• Paint (I used acrylic browns, yellows, oranges, red-orange, blue, white, black.)
  • Paint brushes in various sizes (I use a large for the base color, medium for painting on hands, and one or two different thin ones for details)
  • Damp washcloth (for messes!)
  • Dry washcloth/towel
  • Cup of water (for rinsing brushes)
  • A sink nearby
  • A hairdryer (or time to wait between layers–I waited this time)
  • Mounting brackets

Directions

1. Paint the base layer of the canvas. I used light blue at the top and yellow in the middle and made sure the brushes were pretty wet for a watercolor look. I blended the colors and made them darker towards the bottom and lighter towards the top to give it an ombré. Let dry (use the hairdryer on low if needed.)

Footprint Deer Step 12. I went back through and added some darker green at the base as well as a brush stroke line at the top of that for a grassy look. Let dry.

Footprint Deer Step 23. Paint the bottom of your child’s foot. I used an orange-brown color.

Footprint Deer Step 34. Help your child carefully and gently press his foot onto the canvas where you want the deer’s body to be, making sure the full print transfers.

Footprint Deer Step 45. Using the same color, fill in the footprint so it is solid. My oldest flared his toes out, so it has a unique-looking backside, but oh dear, do I love how it ended up turning out. You might be able to tell, but I used a slightly lighter body color for my toddler’s tinier footprint deer.

Footprint Deer Step 56. Before you go too far, you will want to start adding some trees to the top of the painting. I did this before adding the read of the deer’s body in case the head ended up needing to overlap the tree line. I started off with sticks of various sizes in various parts of the painting. The bigger trees were closer and went down further and they got smaller and less detailed as they became further away. I even added simple root bases on the trees.

Footprint Deer Step 67. Begin adding branches to the trees. I did fewer and less detail on the more distant trees and bolder and more detailed branches on the closer trees.It’s best to start with the trees further away then work forward so your branches overlap as they should.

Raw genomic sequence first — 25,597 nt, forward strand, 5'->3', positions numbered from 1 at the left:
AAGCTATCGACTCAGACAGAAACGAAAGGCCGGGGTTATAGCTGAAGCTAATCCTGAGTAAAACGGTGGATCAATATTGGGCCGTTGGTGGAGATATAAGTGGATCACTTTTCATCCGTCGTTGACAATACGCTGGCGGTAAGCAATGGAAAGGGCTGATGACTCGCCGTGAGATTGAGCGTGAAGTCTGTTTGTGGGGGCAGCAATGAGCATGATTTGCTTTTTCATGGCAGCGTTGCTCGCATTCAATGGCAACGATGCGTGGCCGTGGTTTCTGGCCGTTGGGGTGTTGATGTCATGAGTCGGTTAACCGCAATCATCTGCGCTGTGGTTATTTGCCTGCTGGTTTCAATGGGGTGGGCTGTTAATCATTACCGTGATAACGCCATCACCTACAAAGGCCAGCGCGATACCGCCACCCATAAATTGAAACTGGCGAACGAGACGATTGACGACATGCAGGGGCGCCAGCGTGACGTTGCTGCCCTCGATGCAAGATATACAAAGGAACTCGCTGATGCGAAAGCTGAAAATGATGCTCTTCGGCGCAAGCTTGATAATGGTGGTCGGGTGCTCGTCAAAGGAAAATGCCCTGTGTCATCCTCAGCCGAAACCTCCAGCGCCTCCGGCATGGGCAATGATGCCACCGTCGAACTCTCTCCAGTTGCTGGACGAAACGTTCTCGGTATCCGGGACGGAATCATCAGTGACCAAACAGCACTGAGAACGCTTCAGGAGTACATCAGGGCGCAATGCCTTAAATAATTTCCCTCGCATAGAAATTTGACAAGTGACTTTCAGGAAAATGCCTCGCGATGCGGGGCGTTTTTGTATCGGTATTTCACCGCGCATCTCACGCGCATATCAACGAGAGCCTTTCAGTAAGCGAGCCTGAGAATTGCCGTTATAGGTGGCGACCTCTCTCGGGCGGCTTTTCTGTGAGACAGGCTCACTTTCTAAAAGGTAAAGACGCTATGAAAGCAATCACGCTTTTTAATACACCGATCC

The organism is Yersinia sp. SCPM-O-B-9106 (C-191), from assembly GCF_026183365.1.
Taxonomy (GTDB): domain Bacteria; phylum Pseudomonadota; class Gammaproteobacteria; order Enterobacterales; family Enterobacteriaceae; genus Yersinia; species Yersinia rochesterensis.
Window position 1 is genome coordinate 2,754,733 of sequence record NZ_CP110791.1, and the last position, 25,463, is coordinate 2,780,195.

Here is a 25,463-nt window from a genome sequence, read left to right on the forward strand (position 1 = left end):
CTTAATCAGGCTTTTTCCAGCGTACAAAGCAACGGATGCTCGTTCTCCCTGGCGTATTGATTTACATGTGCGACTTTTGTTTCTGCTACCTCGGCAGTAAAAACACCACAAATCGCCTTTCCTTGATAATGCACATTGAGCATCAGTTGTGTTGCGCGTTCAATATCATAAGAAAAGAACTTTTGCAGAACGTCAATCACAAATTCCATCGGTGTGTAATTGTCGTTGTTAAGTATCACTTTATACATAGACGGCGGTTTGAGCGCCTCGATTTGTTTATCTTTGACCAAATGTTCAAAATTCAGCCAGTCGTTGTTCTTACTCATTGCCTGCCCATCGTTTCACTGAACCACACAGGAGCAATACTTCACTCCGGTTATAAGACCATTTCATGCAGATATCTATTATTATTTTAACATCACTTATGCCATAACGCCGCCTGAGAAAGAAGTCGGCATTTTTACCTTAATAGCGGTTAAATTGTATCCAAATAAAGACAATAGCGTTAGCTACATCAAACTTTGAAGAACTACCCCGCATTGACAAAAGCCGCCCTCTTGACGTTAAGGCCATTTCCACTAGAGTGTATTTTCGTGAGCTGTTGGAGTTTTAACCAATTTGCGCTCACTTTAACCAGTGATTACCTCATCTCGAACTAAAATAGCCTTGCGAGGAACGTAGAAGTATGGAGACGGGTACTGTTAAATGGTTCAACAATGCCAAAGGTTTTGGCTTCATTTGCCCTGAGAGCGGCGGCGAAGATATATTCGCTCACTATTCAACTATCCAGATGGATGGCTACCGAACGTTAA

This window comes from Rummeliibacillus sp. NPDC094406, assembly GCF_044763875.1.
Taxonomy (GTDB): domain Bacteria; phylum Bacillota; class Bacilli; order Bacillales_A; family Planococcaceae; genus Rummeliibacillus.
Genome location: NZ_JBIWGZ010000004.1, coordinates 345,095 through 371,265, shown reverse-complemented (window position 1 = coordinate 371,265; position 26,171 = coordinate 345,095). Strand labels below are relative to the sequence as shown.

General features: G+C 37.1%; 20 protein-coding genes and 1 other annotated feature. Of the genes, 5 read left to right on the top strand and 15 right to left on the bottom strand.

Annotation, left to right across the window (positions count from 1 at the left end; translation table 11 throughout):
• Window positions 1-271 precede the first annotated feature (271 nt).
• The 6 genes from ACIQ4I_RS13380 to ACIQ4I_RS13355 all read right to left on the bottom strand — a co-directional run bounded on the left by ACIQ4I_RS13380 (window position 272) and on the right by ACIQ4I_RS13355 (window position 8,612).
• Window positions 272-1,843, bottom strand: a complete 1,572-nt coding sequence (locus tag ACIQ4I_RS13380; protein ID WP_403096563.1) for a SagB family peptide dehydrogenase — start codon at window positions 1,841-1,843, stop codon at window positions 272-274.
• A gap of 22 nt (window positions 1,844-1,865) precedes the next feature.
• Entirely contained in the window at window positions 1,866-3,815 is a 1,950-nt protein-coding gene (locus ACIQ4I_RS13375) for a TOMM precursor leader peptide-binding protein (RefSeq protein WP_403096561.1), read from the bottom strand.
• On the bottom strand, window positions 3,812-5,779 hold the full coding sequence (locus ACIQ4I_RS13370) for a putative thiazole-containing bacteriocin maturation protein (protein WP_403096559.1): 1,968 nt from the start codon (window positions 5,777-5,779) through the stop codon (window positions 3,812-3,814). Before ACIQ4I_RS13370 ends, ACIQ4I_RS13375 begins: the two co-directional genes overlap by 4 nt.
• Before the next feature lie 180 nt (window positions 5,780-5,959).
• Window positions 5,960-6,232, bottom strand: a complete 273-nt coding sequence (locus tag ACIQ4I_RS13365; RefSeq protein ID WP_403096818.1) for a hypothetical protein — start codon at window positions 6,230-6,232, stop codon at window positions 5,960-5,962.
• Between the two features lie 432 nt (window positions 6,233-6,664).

Footprint Deer Step 98. Now back to the deer. We added a neck and legs in the same color as the body. The neck should be long and at the heel of the footprint. The front legs are straighter than the back legs, which are bent (reference the photo for this.) For the bigger deer, since the big toe was on the top of the print, we had the deer standing straight up looking forward. We will come back to the fawn in a bit. Remember, the legs in the front will be bigger than the ones behind…perspective.

Footprint Deer Step 109. Add a head to the deer.

Footprint Deer Step 1110. Use some slightly darker brown to add some muscle tone, a tail and hooves, some shadows, and make the foremost legs more pronounced. I didn’t want to lose the footprint look, so I did a light outline of the toes too.

Footprint Deer Step 1211. Add some lighter, almost white, brown to the face and neck. I added it brighter under the chin then on the face I painted it around the nose area and eye area and left a thin strip of the body-color brown to separate the head from the neck. I also added some darker-colored ears with the light brown/white in the middle of them.

Footprint Deer Step 1312. Add some more of the white and some darker brown to give details around the whole body. White should go on the belly, fronts of the legs, and the underside of the tail. Dark brown can go on the outside of the tail, to emphasize muscles and legs, and for shadowing.